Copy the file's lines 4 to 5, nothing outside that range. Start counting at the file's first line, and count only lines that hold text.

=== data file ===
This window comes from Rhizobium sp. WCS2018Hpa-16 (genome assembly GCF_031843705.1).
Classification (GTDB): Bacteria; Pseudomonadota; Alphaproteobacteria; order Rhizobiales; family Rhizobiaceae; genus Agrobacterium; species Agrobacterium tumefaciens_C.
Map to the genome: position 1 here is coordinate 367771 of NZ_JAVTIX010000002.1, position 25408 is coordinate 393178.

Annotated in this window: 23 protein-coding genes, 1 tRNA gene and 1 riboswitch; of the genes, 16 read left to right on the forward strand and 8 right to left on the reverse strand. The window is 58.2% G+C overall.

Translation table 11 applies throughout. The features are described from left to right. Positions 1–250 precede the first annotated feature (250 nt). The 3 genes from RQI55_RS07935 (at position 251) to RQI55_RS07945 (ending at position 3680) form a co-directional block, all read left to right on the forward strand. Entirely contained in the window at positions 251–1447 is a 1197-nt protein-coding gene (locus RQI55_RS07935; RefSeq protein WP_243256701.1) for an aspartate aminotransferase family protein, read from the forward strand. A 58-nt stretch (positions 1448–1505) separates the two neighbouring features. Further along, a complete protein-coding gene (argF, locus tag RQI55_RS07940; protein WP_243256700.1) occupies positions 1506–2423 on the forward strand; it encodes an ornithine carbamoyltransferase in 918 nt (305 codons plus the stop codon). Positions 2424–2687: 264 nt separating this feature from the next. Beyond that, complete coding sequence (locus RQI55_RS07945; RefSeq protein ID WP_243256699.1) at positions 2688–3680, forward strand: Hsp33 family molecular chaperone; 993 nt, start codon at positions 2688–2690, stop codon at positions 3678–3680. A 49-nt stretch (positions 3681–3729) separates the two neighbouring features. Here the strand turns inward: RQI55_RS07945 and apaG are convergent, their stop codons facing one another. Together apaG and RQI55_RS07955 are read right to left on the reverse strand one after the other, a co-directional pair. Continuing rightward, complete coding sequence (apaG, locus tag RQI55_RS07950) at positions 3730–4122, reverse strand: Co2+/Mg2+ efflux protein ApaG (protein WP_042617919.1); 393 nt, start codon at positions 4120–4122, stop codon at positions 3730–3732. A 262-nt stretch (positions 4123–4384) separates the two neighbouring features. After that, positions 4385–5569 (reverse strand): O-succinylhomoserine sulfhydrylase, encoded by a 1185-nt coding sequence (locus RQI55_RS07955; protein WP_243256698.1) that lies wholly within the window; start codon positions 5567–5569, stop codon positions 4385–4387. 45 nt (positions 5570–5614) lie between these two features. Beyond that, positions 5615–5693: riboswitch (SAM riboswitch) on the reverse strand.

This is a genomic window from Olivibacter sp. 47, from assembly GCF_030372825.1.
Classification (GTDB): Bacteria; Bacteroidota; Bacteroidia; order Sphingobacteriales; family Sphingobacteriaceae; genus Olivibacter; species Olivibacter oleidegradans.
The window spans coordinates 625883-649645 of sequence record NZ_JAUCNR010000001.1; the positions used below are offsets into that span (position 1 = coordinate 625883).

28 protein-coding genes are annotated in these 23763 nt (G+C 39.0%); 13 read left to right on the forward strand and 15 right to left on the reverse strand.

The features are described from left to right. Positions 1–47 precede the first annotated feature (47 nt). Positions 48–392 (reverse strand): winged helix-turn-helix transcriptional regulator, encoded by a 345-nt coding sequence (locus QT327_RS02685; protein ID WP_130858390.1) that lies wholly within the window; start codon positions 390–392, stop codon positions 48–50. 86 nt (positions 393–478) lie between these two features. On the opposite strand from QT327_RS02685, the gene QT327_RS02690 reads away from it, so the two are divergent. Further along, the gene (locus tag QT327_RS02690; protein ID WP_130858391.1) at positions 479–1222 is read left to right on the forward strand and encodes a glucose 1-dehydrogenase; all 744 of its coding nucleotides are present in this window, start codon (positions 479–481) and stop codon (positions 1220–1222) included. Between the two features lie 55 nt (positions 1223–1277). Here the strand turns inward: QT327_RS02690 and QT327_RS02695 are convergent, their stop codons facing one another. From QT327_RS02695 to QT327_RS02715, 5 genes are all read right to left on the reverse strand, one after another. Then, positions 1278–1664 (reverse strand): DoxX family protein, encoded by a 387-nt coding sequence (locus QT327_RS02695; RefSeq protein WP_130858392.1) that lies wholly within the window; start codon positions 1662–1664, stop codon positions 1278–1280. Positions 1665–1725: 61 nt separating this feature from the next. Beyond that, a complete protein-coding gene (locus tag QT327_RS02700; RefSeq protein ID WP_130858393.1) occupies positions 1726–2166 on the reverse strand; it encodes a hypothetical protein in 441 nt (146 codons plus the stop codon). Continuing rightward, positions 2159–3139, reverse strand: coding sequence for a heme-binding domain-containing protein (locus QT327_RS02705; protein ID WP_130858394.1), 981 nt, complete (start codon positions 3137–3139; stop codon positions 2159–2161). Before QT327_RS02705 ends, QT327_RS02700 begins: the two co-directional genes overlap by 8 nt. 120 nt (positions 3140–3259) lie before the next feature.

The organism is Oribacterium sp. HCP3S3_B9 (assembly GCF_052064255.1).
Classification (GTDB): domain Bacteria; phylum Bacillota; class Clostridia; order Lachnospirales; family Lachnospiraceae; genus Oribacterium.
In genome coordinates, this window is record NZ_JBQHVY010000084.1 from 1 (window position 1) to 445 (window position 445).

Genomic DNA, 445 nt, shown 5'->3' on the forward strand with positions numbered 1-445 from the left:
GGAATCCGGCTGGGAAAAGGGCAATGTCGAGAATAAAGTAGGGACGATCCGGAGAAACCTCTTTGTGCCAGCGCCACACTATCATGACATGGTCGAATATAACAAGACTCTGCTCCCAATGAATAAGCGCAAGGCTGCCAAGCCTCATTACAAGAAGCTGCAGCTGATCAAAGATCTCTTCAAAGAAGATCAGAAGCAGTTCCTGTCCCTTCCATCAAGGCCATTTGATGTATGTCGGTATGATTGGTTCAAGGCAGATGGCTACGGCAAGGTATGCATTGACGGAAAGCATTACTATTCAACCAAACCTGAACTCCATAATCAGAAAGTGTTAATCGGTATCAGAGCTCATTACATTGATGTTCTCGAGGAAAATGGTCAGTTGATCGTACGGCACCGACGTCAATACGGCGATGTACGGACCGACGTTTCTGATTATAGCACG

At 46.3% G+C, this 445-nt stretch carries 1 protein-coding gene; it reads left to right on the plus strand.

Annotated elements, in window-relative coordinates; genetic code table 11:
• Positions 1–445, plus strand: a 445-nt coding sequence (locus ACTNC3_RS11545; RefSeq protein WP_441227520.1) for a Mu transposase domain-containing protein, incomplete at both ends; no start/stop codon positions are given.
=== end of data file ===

Annotated in this window: 23 protein-coding genes, 1 tRNA gene and 1 riboswitch; of the genes, 16 read left to right on the forward strand and 8 right to left on the reverse strand. The window is 58.2% G+C overall.

Translation table 11 applies throughout. The features are described from left to right. Positions 1–250 precede the first annotated feature (250 nt). The 3 genes from RQI55_RS07935 (at position 251) to RQI55_RS07945 (ending at position 3680) form a co-directional block, all read left to right on the forward strand. Entirely contained in the window at positions 251–1447 is a 1197-nt protein-coding gene (locus RQI55_RS07935; RefSeq protein WP_243256701.1) for an aspartate aminotransferase family protein, read from the forward strand. A 58-nt stretch (positions 1448–1505) separates the two neighbouring features. Further along, a complete protein-coding gene (argF, locus tag RQI55_RS07940; protein WP_243256700.1) occupies positions 1506–2423 on the forward strand; it encodes an ornithine carbamoyltransferase in 918 nt (305 codons plus the stop codon). Positions 2424–2687: 264 nt separating this feature from the next. Beyond that, complete coding sequence (locus RQI55_RS07945; RefSeq protein ID WP_243256699.1) at positions 2688–3680, forward strand: Hsp33 family molecular chaperone; 993 nt, start codon at positions 2688–2690, stop codon at positions 3678–3680. A 49-nt stretch (positions 3681–3729) separates the two neighbouring features. Here the strand turns inward: RQI55_RS07945 and apaG are convergent, their stop codons facing one another. Together apaG and RQI55_RS07955 are read right to left on the reverse strand one after the other, a co-directional pair. Continuing rightward, complete coding sequence (apaG, locus tag RQI55_RS07950) at positions 3730–4122, reverse strand: Co2+/Mg2+ efflux protein ApaG (protein WP_042617919.1); 393 nt, start codon at positions 4120–4122, stop codon at positions 3730–3732. A 262-nt stretch (positions 4123–4384) separates the two neighbouring features. After that, positions 4385–5569 (reverse strand): O-succinylhomoserine sulfhydrylase, encoded by a 1185-nt coding sequence (locus RQI55_RS07955; protein WP_243256698.1) that lies wholly within the window; start codon positions 5567–5569, stop codon positions 4385–4387. 45 nt (positions 5570–5614) lie between these two features. Beyond that, positions 5615–5693: riboswitch (SAM riboswitch) on the reverse strand.